Endy Bayuni at PostGlobal

Endy Bayuni

Jakarta, Indonesia

Endy M. Bayuni took up the job of chief editor of The Jakarta Post, Indonesia’s independent and leading English language newspaper, in August 2004 shortly after he returned from a one-year Nieman Fellowship at the Harvard University. Endy has been with the newspaper since 1991, working his way up from Production Manager (Night Editor), to National Editor, Managing Editor, and Deputy Chief Editor through all those years. He previously worked as the Indonesian correspondent for Reuters and Agence France-Presse between 1984 and 1991, and began his journalistic career with The Jakarta Post in 1983. Endy completed his Bachelors of Arts degree in economics from Kingston University in Surrey, England, in 1981. Close.

Endy Bayuni

Jakarta, Indonesia

Endy M. Bayuni took up the job of chief editor of The Jakarta Post, Indonesia’s independent and leading English language newspaper, in August 2004 shortly after he returned from a one-year Nieman Fellowship at the Harvard University. more »

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Cute Veil! Where'd You Get It?

Take a stroll down any of the fully air-conditioned shopping malls in Jakarta and you will see girls wearing Muslim headscarves walking side by side with their peers in tight pants and tank tops, revealing legs, navel, and cleavage.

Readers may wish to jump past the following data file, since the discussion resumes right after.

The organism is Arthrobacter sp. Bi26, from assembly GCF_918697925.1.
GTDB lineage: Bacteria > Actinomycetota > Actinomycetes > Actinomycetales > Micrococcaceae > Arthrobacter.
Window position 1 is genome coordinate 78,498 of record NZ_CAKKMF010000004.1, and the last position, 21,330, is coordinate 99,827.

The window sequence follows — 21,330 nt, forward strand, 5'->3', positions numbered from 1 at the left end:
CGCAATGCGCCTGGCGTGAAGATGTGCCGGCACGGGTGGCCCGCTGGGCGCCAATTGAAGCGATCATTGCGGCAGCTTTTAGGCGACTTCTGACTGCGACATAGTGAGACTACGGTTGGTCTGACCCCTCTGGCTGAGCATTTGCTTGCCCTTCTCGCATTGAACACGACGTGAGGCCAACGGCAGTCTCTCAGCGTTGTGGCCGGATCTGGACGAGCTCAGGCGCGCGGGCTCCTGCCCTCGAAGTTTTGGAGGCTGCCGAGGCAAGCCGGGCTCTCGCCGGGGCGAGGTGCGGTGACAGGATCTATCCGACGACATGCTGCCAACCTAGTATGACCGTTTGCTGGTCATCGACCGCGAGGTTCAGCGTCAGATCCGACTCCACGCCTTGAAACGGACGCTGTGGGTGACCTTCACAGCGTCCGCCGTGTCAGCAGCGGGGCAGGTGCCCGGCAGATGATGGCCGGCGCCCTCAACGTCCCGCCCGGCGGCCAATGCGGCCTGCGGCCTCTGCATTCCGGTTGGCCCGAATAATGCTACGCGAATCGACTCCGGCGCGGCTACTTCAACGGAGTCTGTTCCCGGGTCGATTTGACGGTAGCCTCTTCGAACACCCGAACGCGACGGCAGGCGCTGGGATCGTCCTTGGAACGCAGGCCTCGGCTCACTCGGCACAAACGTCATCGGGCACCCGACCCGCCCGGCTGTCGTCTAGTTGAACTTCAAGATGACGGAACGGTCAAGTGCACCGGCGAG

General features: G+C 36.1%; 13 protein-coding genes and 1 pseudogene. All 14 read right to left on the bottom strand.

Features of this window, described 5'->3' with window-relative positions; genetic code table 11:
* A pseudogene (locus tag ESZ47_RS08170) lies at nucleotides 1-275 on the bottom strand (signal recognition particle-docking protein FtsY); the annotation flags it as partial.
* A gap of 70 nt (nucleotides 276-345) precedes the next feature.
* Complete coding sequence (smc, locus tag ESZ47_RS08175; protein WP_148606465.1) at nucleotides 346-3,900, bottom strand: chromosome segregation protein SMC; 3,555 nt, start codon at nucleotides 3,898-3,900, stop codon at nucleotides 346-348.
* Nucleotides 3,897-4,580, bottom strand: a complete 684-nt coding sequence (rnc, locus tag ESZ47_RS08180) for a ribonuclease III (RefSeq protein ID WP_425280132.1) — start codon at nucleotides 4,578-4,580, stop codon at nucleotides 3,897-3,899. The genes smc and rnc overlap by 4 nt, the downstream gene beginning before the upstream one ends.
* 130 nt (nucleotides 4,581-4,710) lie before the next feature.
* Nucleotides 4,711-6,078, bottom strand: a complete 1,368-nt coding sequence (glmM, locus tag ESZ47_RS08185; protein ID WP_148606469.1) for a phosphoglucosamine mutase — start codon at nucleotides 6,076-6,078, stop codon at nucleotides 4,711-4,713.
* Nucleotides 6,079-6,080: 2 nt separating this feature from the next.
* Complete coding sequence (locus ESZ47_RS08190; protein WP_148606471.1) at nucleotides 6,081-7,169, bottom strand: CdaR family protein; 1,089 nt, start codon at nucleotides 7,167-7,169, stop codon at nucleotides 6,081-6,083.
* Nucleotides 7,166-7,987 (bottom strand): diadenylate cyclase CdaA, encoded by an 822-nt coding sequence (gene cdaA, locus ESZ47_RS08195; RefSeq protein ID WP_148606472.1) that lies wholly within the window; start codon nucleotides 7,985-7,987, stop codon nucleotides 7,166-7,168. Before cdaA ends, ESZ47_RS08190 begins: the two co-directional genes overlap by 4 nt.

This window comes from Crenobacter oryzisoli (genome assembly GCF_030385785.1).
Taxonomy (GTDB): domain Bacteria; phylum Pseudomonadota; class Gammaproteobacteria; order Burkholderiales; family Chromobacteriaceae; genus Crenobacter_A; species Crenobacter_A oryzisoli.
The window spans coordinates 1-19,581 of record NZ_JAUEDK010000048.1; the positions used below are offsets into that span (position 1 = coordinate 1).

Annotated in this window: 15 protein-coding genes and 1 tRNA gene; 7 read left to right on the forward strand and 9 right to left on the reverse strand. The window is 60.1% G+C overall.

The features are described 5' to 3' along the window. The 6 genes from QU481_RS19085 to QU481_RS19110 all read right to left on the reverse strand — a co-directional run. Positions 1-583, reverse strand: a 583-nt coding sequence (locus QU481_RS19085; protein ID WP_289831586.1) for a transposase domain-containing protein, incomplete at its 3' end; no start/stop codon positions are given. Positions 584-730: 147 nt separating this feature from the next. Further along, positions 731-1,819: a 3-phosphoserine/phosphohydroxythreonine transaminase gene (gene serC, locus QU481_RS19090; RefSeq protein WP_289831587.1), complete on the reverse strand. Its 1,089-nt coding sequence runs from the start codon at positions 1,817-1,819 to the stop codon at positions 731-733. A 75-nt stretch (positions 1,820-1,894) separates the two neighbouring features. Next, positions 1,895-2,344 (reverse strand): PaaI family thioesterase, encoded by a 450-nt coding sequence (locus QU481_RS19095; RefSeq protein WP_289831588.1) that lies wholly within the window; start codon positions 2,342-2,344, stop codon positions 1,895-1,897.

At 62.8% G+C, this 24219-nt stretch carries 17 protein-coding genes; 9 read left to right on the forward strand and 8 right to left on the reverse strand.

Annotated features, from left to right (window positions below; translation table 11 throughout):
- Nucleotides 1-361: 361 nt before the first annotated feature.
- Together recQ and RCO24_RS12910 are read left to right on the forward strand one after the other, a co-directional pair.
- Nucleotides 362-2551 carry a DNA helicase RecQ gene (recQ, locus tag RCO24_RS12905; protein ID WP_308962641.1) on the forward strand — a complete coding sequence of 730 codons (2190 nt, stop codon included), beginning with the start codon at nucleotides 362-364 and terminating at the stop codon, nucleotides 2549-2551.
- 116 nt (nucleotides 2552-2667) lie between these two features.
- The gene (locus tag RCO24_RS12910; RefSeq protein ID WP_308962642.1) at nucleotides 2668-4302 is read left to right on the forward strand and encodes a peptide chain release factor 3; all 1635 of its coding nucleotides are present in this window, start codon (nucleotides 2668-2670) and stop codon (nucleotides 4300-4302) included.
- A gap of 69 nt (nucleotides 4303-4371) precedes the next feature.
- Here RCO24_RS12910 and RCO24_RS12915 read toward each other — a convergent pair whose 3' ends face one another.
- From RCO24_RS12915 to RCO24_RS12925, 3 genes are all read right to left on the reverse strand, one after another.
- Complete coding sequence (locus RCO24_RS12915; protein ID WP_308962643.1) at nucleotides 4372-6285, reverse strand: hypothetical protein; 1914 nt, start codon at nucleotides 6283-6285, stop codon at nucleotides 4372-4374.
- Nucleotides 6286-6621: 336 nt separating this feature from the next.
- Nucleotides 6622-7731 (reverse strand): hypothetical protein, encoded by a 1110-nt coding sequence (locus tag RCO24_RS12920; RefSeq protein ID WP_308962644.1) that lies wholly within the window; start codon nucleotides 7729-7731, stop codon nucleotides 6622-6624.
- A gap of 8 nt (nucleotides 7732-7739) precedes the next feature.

In Banda Aceh, the city made famous by the devastating tsunami in 2004, where headscarfs are mandated of all women, you can easily find girls complying with the rule, but wearing skirts that show their legs and pants that do not go all the way up to their waist and tight T-shirts designed to show the shape their body.

The contradictory ways that young girls in Indonesia -- the country with the world’s largest Muslim population -- dress is part of an ongoing battle between the religiously conservative forces and the more modern, liberal members of society. There is still no clear-cut winner yet, although the conservatives are clearly making headway.

While they are battling it out, however, the real winner is the fashion industry, which is raking in huge profits from the two different types of dressers. If you are looking for an example of how commercialism transcends the conservative and liberal divide, then look no further than the way young women dress in Indonesia.

For many young girls, wearing a headscarf is more a fashion statement than a pronouncement of their religiosity. Sure there are those who took up the jilbab, as the head scarf is called in Indonesia, for reasons spelled out in the Koran -- telling women to wear modestly so as not to attract attention, especially from the opposite sex. Others may have taken it up out of peer pressure, or ordered so by parents, boyfriends, or husbands. But for most part, wearing a veil is a conscious decision, just as it is for those who choose not to.

Going by what many young women who cover their heads wear from neck down, it is clear that fashion, or more precisely being fashionable, is their main concern in the way they dress.